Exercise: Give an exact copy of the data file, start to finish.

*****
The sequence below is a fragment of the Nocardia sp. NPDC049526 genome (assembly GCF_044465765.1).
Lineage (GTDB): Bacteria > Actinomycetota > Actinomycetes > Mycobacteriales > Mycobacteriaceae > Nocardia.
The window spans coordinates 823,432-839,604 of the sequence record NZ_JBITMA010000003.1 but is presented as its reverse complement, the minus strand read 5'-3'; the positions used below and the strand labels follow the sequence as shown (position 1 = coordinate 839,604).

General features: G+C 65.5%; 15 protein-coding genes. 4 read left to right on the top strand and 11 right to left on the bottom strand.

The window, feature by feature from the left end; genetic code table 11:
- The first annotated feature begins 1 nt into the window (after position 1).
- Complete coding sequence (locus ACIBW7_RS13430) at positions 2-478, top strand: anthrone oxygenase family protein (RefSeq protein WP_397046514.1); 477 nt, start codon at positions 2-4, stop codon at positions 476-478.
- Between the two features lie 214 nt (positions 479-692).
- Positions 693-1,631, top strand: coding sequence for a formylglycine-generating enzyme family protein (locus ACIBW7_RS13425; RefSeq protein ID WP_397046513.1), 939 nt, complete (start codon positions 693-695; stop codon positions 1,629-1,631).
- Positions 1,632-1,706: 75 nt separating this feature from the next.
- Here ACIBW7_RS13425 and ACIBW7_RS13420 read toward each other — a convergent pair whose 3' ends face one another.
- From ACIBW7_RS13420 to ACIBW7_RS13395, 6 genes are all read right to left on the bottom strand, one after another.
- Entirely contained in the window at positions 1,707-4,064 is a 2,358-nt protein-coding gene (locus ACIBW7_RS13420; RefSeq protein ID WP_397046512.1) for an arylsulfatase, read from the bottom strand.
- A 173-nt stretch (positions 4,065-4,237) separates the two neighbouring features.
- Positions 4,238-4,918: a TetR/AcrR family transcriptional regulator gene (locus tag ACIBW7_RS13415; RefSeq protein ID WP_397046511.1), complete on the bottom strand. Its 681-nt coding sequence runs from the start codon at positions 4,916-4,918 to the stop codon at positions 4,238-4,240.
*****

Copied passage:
The sequence below is a fragment of the Nocardia sp. NPDC049526 genome (assembly GCF_044465765.1).
Lineage (GTDB): Bacteria > Actinomycetota > Actinomycetes > Mycobacteriales > Mycobacteriaceae > Nocardia.
The window spans coordinates 823,432-839,604 of the sequence record NZ_JBITMA010000003.1 but is presented as its reverse complement, the minus strand read 5'-3'; the positions used below and the strand labels follow the sequence as shown (position 1 = coordinate 839,604).

General features: G+C 65.5%; 15 protein-coding genes. 4 read left to right on the top strand and 11 right to left on the bottom strand.

The window, feature by feature from the left end; genetic code table 11:
- The first annotated feature begins 1 nt into the window (after position 1).
- Complete coding sequence (locus ACIBW7_RS13430) at positions 2-478, top strand: anthrone oxygenase family protein (RefSeq protein WP_397046514.1); 477 nt, start codon at positions 2-4, stop codon at positions 476-478.
- Between the two features lie 214 nt (positions 479-692).
- Positions 693-1,631, top strand: coding sequence for a formylglycine-generating enzyme family protein (locus ACIBW7_RS13425; RefSeq protein ID WP_397046513.1), 939 nt, complete (start codon positions 693-695; stop codon positions 1,629-1,631).
- Positions 1,632-1,706: 75 nt separating this feature from the next.
- Here ACIBW7_RS13425 and ACIBW7_RS13420 read toward each other — a convergent pair whose 3' ends face one another.
- From ACIBW7_RS13420 to ACIBW7_RS13395, 6 genes are all read right to left on the bottom strand, one after another.
- Entirely contained in the window at positions 1,707-4,064 is a 2,358-nt protein-coding gene (locus ACIBW7_RS13420; RefSeq protein ID WP_397046512.1) for an arylsulfatase, read from the bottom strand.
- A 173-nt stretch (positions 4,065-4,237) separates the two neighbouring features.
- Positions 4,238-4,918: a TetR/AcrR family transcriptional regulator gene (locus tag ACIBW7_RS13415; RefSeq protein ID WP_397046511.1), complete on the bottom strand. Its 681-nt coding sequence runs from the start codon at positions 4,916-4,918 to the stop codon at positions 4,238-4,240.